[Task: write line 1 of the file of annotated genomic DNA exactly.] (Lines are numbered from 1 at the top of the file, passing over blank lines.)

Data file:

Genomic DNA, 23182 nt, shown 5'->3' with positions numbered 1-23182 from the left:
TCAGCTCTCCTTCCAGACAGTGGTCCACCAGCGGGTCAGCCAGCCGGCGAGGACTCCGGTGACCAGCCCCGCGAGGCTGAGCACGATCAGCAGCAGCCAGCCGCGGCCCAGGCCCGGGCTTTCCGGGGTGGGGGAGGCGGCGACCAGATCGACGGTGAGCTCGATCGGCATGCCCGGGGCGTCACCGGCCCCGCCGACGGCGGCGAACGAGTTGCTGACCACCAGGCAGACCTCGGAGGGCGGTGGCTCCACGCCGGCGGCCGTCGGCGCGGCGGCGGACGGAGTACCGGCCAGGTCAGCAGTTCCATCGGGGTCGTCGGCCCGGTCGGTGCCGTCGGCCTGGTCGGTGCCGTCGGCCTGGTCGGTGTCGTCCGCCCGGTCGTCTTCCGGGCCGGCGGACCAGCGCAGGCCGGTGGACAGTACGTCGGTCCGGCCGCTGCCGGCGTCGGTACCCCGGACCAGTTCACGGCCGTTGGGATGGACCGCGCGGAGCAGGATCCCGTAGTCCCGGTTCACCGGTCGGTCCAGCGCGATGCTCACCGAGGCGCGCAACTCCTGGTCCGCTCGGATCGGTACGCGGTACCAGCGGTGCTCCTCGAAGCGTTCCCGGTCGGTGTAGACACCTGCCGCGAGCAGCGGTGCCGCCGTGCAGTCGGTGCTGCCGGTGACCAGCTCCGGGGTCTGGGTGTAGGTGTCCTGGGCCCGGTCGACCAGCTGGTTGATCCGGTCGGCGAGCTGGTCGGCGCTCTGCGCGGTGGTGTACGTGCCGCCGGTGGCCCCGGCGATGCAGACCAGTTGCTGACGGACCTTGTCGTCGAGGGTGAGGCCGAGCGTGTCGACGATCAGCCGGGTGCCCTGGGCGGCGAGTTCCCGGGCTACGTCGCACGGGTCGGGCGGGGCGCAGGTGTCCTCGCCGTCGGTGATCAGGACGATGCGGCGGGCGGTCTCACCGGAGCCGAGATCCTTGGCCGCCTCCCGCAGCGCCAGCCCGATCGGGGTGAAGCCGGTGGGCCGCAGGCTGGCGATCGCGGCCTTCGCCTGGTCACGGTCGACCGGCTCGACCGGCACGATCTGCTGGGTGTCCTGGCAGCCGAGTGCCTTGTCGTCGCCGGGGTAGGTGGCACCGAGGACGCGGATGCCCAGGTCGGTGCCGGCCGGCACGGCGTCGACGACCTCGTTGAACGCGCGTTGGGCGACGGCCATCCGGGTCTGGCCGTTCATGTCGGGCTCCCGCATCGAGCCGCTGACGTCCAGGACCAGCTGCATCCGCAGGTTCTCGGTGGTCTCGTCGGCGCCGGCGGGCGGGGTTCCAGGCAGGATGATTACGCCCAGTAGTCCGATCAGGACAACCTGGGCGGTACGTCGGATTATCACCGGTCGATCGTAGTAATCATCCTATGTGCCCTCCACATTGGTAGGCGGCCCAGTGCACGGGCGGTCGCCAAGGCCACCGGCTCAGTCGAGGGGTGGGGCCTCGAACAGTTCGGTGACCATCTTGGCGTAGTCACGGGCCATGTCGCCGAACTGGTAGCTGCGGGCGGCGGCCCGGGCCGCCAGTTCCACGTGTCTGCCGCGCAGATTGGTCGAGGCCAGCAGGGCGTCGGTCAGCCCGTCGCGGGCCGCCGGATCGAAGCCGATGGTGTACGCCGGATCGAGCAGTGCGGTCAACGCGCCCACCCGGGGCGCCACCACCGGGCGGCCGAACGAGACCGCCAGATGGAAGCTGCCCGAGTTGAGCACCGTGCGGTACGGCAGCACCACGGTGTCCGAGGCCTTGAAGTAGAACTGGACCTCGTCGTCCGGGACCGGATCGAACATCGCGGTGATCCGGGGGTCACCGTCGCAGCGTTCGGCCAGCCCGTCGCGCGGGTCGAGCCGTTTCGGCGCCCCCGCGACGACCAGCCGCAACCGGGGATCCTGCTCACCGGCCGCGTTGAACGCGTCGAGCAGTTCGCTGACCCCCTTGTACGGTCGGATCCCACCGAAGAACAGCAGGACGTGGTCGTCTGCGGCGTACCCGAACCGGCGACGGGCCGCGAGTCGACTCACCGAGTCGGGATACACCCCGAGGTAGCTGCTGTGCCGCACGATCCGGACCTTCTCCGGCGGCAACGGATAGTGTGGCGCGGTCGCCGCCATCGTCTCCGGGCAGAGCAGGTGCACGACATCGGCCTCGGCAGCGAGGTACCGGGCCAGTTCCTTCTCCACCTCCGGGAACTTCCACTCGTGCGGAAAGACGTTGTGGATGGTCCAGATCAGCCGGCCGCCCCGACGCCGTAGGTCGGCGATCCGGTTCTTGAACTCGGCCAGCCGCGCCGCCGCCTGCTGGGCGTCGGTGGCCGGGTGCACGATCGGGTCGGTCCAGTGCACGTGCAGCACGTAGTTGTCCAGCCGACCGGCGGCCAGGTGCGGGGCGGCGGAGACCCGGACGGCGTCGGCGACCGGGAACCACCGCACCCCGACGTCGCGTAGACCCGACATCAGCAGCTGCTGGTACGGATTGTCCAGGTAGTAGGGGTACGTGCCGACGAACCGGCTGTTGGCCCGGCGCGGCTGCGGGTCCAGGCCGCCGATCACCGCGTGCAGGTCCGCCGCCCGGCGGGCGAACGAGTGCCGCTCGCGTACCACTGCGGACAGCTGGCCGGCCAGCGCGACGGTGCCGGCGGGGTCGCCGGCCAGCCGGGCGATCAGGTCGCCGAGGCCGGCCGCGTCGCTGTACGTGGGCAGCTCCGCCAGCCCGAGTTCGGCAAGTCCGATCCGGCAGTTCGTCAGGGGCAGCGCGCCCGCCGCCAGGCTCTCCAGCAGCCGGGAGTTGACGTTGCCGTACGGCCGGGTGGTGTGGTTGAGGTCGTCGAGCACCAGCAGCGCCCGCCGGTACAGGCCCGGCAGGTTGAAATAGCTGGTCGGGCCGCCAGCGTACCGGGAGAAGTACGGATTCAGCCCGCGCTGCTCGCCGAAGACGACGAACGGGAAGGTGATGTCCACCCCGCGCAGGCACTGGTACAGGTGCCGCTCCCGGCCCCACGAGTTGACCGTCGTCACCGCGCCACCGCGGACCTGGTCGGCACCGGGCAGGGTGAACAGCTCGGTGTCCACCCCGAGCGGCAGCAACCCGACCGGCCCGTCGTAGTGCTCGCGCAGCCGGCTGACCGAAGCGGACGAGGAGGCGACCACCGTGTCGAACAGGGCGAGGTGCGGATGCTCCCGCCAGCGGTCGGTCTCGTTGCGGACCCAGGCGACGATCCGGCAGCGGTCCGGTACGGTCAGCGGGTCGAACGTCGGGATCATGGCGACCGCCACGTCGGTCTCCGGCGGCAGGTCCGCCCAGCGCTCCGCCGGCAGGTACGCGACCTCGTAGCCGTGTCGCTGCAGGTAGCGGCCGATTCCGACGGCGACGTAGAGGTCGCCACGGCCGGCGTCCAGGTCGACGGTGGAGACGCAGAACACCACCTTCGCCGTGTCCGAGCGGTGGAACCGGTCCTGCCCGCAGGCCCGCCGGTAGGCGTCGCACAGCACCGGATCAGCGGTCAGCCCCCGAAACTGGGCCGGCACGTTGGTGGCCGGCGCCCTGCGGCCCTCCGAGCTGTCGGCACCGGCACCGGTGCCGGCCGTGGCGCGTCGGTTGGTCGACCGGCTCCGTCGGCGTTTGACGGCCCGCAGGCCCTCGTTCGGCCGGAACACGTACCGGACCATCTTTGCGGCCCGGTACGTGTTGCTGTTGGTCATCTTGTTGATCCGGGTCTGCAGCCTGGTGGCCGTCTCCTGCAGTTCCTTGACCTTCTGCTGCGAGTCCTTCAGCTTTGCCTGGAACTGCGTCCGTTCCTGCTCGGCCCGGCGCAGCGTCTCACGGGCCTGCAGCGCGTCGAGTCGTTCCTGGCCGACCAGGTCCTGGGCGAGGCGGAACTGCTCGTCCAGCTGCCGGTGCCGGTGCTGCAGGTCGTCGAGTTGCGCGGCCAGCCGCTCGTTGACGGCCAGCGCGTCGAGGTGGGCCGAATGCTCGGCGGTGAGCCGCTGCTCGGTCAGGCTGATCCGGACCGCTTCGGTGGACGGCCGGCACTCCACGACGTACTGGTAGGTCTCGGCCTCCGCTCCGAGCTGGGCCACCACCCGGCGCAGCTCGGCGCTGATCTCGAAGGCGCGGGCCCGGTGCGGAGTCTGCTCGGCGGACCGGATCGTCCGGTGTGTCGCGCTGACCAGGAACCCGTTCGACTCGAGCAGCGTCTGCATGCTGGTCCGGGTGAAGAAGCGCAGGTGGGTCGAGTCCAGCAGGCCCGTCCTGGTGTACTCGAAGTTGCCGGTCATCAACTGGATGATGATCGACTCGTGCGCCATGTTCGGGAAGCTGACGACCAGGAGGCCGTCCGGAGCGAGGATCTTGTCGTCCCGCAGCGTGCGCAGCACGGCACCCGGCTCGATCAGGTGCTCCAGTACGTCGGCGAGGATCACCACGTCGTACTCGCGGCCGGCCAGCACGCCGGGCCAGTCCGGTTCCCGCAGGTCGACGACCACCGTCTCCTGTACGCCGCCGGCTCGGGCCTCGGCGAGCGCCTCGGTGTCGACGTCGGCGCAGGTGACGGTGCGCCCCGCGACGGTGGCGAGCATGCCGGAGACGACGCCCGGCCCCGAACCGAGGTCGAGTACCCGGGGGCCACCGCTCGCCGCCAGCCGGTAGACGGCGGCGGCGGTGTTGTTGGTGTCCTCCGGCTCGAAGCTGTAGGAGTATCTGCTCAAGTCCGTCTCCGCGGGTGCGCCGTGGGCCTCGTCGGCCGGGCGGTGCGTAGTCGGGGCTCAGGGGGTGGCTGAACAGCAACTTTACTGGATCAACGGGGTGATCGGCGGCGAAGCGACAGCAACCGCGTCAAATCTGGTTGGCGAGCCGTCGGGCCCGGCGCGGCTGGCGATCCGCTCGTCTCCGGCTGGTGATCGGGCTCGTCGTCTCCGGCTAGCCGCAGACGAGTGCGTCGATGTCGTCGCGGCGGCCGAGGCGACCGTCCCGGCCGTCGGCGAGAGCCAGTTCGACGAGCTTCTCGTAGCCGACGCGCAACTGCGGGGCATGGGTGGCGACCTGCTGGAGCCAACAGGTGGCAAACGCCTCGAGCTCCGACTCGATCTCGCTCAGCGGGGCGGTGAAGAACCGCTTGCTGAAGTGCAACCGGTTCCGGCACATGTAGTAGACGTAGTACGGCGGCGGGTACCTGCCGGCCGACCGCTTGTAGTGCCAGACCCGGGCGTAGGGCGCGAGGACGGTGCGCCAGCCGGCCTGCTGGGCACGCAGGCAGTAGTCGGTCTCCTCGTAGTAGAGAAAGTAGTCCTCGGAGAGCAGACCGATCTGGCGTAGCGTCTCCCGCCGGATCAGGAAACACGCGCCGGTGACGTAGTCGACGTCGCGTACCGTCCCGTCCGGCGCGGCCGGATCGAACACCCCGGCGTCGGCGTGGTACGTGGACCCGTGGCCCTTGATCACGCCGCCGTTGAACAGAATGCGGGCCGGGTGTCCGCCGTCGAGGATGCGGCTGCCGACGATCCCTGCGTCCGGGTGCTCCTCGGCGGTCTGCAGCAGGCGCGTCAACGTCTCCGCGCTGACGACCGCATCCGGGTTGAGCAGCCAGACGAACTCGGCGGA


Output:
Genomic DNA, 23182 nt, shown 5'->3' with positions numbered 1-23182 from the left: